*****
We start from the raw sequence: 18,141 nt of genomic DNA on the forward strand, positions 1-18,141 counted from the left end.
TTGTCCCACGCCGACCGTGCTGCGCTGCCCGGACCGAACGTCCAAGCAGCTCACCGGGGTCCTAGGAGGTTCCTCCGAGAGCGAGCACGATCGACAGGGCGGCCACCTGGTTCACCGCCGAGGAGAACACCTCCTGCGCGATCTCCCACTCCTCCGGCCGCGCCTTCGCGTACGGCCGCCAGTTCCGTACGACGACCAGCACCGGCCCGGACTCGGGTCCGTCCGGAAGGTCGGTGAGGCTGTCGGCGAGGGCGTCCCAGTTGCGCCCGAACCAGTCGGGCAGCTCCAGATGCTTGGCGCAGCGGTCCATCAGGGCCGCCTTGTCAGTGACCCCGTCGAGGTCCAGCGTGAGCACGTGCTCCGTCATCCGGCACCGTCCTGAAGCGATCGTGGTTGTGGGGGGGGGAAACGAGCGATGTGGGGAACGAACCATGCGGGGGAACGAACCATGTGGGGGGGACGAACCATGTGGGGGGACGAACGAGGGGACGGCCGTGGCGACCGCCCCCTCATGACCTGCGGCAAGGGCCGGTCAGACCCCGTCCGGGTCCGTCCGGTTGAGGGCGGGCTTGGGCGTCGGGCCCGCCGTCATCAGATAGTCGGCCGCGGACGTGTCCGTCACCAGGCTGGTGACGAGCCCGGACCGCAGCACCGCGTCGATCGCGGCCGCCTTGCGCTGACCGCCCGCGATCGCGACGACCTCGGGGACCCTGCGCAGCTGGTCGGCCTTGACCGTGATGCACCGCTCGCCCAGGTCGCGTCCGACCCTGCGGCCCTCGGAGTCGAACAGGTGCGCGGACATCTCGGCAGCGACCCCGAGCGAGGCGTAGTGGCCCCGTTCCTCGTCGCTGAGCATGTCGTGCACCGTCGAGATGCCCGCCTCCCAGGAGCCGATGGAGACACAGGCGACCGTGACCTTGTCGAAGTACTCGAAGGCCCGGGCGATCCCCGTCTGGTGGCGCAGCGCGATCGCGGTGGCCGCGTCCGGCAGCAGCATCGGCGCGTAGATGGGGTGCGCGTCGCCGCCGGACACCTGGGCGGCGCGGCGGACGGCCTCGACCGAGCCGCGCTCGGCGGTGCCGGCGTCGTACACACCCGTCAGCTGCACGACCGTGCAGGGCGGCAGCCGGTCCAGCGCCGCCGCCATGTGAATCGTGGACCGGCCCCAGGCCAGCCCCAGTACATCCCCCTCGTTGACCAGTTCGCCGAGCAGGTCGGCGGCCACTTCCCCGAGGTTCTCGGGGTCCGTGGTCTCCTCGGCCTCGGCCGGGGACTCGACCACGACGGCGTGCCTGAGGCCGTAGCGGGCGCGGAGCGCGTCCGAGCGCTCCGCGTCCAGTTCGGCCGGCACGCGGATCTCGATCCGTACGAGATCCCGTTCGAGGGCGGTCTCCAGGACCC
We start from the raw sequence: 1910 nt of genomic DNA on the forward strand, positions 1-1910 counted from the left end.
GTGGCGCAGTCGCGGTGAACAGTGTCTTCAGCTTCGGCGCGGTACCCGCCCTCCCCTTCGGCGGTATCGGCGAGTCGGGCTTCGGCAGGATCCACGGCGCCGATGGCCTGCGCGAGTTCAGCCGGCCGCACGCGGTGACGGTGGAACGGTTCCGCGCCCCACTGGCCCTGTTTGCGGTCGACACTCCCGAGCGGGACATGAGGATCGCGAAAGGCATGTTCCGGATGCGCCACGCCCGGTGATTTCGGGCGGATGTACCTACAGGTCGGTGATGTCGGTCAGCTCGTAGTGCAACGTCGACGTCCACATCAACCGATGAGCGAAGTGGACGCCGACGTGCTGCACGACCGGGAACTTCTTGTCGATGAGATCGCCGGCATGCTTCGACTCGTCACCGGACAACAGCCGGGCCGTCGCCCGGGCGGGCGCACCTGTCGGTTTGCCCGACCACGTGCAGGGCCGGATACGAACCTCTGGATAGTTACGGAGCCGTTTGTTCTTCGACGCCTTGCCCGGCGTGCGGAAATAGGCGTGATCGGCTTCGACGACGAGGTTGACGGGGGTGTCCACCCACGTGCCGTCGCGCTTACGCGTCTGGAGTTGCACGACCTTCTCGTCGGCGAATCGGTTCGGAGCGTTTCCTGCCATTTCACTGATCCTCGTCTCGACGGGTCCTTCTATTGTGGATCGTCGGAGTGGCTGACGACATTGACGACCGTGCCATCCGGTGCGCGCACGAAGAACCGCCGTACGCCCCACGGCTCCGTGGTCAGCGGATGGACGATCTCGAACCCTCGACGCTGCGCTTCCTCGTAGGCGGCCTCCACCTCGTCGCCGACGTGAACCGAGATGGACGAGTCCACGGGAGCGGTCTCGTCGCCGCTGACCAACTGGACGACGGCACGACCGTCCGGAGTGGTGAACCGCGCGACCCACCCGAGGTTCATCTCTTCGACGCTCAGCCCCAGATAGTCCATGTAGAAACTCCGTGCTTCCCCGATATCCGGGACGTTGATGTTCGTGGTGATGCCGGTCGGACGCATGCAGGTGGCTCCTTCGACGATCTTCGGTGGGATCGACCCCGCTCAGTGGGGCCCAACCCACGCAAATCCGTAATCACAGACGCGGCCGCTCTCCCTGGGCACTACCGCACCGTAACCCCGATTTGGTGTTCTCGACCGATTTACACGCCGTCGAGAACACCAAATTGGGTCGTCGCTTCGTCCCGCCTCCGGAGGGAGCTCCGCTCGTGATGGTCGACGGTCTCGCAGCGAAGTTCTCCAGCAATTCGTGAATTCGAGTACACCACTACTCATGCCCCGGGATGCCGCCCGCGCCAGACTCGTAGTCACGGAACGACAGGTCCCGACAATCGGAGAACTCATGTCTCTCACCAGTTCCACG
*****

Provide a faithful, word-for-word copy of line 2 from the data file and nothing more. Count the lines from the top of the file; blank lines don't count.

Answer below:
TTGTCCCACGCCGACCGTGCTGCGCTGCCCGGACCGAACGTCCAAGCAGCTCACCGGGGTCCTAGGAGGTTCCTCCGAGAGCGAGCACGATCGACAGGGCGGCCACCTGGTTCACCGCCGAGGAGAACACCTCCTGCGCGATCTCCCACTCCTCCGGCCGCGCCTTCGCGTACGGCCGCCAGTTCCGTACGACGACCAGCACCGGCCCGGACTCGGGTCCGTCCGGAAGGTCGGTGAGGCTGTCGGCGAGGGCGTCCCAGTTGCGCCCGAACCAGTCGGGCAGCTCCAGATGCTTGGCGCAGCGGTCCATCAGGGCCGCCTTGTCAGTGACCCCGTCGAGGTCCAGCGTGAGCACGTGCTCCGTCATCCGGCACCGTCCTGAAGCGATCGTGGTTGTGGGGGGGGGAAACGAGCGATGTGGGGAACGAACCATGCGGGGGAACGAACCATGTGGGGGGGACGAACCATGTGGGGGGACGAACGAGGGGACGGCCGTGGCGACCGCCCCCTCATGACCTGCGGCAAGGGCCGGTCAGACCCCGTCCGGGTCCGTCCGGTTGAGGGCGGGCTTGGGCGTCGGGCCCGCCGTCATCAGATAGTCGGCCGCGGACGTGTCCGTCACCAGGCTGGTGACGAGCCCGGACCGCAGCACCGCGTCGATCGCGGCCGCCTTGCGCTGACCGCCCGCGATCGCGACGACCTCGGGGACCCTGCGCAGCTGGTCGGCCTTGACCGTGATGCACCGCTCGCCCAGGTCGCGTCCGACCCTGCGGCCCTCGGAGTCGAACAGGTGCGCGGACATCTCGGCAGCGACCCCGAGCGAGGCGTAGTGGCCCCGTTCCTCGTCGCTGAGCATGTCGTGCACCGTCGAGATGCCCGCCTCCCAGGAGCCGATGGAGACACAGGCGACCGTGACCTTGTCGAAGTACTCGAAGGCCCGGGCGATCCCCGTCTGGTGGCGCAGCGCGATCGCGGTGGCCGCGTCCGGCAGCAGCATCGGCGCGTAGATGGGGTGCGCGTCGCCGCCGGACACCTGGGCGGCGCGGCGGACGGCCTCGACCGAGCCGCGCTCGGCGGTGCCGGCGTCGTACACACCCGTCAGCTGCACGACCGTGCAGGGCGGCAGCCGGTCCAGCGCCGCCGCCATGTGAATCGTGGACCGGCCCCAGGCCAGCCCCAGTACATCCCCCTCGTTGACCAGTTCGCCGAGCAGGTCGGCGGCCACTTCCCCGAGGTTCTCGGGGTCCGTGGTCTCCTCGGCCTCGGCCGGGGACTCGACCACGACGGCGTGCCTGAGGCCGTAGCGGGCGCGGAGCGCGTCCGAGCGCTCCGCGTCCAGTTCGGCCGGCACGCGGATCTCGATCCGTACGAGATCCCGTTCGAGGGCGGTCTCCAGGACCC